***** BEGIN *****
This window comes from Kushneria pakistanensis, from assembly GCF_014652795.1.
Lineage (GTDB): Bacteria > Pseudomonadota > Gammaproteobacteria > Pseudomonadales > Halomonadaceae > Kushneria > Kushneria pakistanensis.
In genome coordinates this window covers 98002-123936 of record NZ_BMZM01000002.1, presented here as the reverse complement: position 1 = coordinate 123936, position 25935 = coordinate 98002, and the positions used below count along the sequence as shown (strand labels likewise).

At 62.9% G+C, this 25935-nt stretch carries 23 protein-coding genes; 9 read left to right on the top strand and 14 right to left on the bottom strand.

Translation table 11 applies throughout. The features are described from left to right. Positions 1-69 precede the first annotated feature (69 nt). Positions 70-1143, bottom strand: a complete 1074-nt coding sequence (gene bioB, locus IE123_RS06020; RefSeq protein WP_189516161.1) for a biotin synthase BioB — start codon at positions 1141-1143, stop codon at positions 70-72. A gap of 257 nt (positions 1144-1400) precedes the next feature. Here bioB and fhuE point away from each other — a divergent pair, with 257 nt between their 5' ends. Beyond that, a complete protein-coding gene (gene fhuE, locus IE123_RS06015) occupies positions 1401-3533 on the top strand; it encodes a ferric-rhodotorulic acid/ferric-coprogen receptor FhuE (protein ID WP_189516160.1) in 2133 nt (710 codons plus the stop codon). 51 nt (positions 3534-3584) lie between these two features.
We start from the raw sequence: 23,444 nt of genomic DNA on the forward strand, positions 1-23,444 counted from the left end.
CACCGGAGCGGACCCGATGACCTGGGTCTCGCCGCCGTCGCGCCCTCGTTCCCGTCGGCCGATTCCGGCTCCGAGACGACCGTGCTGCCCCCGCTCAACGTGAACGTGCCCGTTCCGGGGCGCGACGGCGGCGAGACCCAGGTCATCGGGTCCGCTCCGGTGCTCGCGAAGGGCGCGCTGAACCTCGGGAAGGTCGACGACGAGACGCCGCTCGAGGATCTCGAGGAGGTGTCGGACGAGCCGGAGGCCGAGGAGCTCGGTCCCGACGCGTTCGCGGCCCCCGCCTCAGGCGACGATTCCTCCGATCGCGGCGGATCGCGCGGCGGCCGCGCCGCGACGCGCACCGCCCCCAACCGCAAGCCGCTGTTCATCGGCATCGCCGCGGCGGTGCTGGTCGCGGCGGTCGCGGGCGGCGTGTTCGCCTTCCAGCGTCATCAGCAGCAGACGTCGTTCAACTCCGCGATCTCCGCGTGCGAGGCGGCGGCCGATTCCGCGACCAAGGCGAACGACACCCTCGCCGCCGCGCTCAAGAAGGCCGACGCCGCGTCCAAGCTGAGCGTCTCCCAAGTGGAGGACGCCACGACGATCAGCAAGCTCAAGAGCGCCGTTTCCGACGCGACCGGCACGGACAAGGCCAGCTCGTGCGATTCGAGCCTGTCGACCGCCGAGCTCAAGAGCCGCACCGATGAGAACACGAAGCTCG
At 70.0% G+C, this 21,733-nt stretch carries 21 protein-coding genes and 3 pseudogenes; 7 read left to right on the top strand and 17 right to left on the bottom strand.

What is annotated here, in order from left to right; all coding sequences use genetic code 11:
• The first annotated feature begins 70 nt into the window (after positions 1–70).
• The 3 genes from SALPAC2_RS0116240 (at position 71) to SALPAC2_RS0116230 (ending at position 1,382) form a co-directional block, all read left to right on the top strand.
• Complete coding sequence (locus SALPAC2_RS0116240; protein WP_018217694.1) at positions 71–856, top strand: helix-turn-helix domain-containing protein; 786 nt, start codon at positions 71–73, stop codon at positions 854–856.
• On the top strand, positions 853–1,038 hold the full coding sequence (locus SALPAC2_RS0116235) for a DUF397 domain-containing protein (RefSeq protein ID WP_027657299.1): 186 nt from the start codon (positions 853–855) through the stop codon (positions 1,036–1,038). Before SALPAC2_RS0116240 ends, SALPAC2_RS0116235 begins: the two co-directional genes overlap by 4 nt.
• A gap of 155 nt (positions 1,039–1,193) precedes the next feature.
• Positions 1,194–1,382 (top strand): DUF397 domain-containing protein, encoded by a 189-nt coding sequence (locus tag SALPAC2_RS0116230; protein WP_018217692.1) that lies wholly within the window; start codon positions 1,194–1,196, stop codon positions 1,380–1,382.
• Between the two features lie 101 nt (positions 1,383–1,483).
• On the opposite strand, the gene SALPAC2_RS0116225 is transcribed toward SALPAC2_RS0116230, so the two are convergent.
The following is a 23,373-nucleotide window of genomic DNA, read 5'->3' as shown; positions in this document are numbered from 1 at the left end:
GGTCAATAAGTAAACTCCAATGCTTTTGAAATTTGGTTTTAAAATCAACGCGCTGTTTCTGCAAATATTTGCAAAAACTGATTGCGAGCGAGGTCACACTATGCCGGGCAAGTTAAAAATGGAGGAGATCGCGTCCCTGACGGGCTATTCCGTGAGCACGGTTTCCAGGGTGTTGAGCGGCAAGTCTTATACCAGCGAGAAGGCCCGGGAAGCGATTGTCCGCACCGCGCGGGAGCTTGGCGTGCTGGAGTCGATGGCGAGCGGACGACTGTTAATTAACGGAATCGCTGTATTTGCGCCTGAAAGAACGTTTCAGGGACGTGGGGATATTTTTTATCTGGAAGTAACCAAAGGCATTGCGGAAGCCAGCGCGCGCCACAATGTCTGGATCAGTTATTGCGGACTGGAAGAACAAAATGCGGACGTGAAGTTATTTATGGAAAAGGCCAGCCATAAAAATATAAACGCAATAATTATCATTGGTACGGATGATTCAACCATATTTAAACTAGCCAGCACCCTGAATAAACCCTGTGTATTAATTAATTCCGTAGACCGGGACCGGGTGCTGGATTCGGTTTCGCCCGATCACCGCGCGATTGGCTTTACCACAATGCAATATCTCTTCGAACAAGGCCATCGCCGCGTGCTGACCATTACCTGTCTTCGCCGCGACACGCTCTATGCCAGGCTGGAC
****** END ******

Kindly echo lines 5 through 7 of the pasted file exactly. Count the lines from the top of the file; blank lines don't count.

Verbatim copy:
Translation table 11 applies throughout. The features are described from left to right. Positions 1-69 precede the first annotated feature (69 nt). Positions 70-1143, bottom strand: a complete 1074-nt coding sequence (gene bioB, locus IE123_RS06020; RefSeq protein WP_189516161.1) for a biotin synthase BioB — start codon at positions 1141-1143, stop codon at positions 70-72. A gap of 257 nt (positions 1144-1400) precedes the next feature. Here bioB and fhuE point away from each other — a divergent pair, with 257 nt between their 5' ends. Beyond that, a complete protein-coding gene (gene fhuE, locus IE123_RS06015) occupies positions 1401-3533 on the top strand; it encodes a ferric-rhodotorulic acid/ferric-coprogen receptor FhuE (protein ID WP_189516160.1) in 2133 nt (710 codons plus the stop codon). 51 nt (positions 3534-3584) lie between these two features.
We start from the raw sequence: 23,444 nt of genomic DNA on the forward strand, positions 1-23,444 counted from the left end.
CACCGGAGCGGACCCGATGACCTGGGTCTCGCCGCCGTCGCGCCCTCGTTCCCGTCGGCCGATTCCGGCTCCGAGACGACCGTGCTGCCCCCGCTCAACGTGAACGTGCCCGTTCCGGGGCGCGACGGCGGCGAGACCCAGGTCATCGGGTCCGCTCCGGTGCTCGCGAAGGGCGCGCTGAACCTCGGGAAGGTCGACGACGAGACGCCGCTCGAGGATCTCGAGGAGGTGTCGGACGAGCCGGAGGCCGAGGAGCTCGGTCCCGACGCGTTCGCGGCCCCCGCCTCAGGCGACGATTCCTCCGATCGCGGCGGATCGCGCGGCGGCCGCGCCGCGACGCGCACCGCCCCCAACCGCAAGCCGCTGTTCATCGGCATCGCCGCGGCGGTGCTGGTCGCGGCGGTCGCGGGCGGCGTGTTCGCCTTCCAGCGTCATCAGCAGCAGACGTCGTTCAACTCCGCGATCTCCGCGTGCGAGGCGGCGGCCGATTCCGCGACCAAGGCGAACGACACCCTCGCCGCCGCGCTCAAGAAGGCCGACGCCGCGTCCAAGCTGAGCGTCTCCCAAGTGGAGGACGCCACGACGATCAGCAAGCTCAAGAGCGCCGTTTCCGACGCGACCGGCACGGACAAGGCCAGCTCGTGCGATTCGAGCCTGTCGACCGCCGAGCTCAAGAGCCGCACCGATGAGAACACGAAGCTCG